Texting not only helps the nervous and socially-awkward, it can also help the status-uncertain.  Testing the waters (“does she like me?  Is he interested?”) is much easier through an electronic medium; its casual approach helps protect individuals from rejection.  Texting can be a safe way to figure out if someone is interested.
In fact, texting usually begins very early in relationships.  Fox and Warber (2013) mapped out the typical sequence for today’s dating relationships.  First, two people meet in person and then they check out each other’s Facebook profiles and become Facebook friends.  Next, one requests the other’s phone number and they begin texting.  Texting continues and at some point one invites the other to a social events in a group setting; at this point they might engage in Facebook messaging as well.  Eventually, a phone call and/or in person date will be arranged (Fox & Warber, 2013). Texting is used early and often in dating relationships, and while it might be easier, it does have its downsides.
Frustrations with Texting
Once texting begins, it might not stop. The more texts people receive, the more they feel obligated to text back, creating a cycle of mobile relationship maintenance (Hall & Baym, 2012). This can be a healthy pattern if it creates a balanced sense of connection and dependence, but if instead individuals begin to feel an overdependence, such that the texting is preventing them from other activities (e.g., seeing each other in person; attending to other relationships; completing responsibilities), the outcome is dissatisfaction (Hall & Baym, 2012). 
Further, texting is often fraught with confusion.  Without non-verbal signals, messages can be misinterpreted or misconstrued leading to uncertainty.  (“He just texted, “Hi.” What does that mean?”)  Further, because the communication is not face-to-face, it adds a psychological distance that allows for words to be said that might be hard to say in person.  Maybe this is why texting is often used by people in newer relationships to broach difficult topics, to intentionally hurt their partners, or to apologize (Coyne et al., 2011).  The distance that texting offers may make it easier to say what one may not wish to say in person.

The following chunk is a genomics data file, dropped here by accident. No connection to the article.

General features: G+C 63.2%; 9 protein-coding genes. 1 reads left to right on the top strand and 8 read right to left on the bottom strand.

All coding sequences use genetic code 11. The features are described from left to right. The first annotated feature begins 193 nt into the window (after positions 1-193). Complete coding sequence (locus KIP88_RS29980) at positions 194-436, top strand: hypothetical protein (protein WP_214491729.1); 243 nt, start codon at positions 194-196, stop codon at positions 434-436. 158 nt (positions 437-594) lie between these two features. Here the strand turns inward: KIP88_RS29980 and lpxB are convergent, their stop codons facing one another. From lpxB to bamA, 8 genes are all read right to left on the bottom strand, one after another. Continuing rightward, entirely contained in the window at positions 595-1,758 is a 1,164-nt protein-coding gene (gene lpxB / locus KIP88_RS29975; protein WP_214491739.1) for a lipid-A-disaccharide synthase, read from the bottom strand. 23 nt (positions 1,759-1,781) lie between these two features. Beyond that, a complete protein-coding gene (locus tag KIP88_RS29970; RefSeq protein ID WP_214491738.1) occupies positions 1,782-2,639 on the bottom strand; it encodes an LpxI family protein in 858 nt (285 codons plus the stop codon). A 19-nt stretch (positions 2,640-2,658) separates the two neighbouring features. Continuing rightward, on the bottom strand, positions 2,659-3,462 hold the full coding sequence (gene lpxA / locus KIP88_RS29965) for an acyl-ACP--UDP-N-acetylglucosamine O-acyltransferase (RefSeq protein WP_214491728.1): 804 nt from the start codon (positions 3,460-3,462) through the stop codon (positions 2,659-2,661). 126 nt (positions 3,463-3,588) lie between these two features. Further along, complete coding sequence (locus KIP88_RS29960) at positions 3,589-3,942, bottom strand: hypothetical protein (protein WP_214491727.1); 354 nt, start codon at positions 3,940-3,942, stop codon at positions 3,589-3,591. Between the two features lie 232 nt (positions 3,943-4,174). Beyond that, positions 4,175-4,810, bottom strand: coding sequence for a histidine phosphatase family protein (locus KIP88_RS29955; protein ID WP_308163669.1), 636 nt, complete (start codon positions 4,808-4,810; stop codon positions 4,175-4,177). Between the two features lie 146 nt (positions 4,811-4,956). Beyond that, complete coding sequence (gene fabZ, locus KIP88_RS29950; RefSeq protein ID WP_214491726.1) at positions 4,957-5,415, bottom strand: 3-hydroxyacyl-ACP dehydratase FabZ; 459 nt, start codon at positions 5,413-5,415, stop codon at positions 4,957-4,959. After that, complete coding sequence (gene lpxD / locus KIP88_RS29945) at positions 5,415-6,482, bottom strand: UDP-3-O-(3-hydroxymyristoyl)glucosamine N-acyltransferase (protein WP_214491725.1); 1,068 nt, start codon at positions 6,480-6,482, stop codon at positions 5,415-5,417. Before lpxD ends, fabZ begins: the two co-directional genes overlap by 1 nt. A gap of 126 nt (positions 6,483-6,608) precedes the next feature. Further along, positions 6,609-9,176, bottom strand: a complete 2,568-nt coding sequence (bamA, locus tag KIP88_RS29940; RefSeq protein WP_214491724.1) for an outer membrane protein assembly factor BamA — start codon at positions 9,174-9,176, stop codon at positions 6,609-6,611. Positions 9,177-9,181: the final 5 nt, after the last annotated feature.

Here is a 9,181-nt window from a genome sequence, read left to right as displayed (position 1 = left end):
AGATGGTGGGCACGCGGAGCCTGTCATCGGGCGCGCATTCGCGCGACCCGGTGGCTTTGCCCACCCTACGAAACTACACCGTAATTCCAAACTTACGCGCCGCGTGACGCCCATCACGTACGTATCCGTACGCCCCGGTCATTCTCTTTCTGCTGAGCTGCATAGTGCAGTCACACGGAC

In fact, about a fifth of people (according to one sample; Weisskirch & Delevi, 2012), have received the dreaded break-up text.  This is despite the fact that people think this is an unacceptable and inappropriate way to break-up with people. People who receive these texts more and send these texts more tend to have greater attachment anxiety, meaning they tend to have a deep-seated fear of rejection and abandonment, and a low sense of self-worth (Weisskirch & Delevi, 2012).  While technology makes it easier to avoid having difficult face-to-face conversations, those conversations are often worth having in person, despite the discomfort they can bring.  If nothing else, they are growth opportunities and adhere better to the social expectations for how a break-up should occur.
Texting and Relationship Well-being
In the end, is it healthy to text?  Certain patterns suggest that relationship satisfaction and stability are linked to texting.  In heterosexual relationships, women who text more frequently tend to feel happier in their relationships and their partners do as well (Schade et al., 2013).  Interestingly, the more men text, the less happy they tend to be, the less happy their romantic partners tend to be, and the more their partners tend to have considered breaking-up with them (Schade et al., 2013).  These relations are a bit complex, as men who text to express affection tend to have partners who feel more attached to them. For both men and women, the more they use texting to hurt the other (e.g., making themjealousy; expressing anger) the less attached their romantic partner.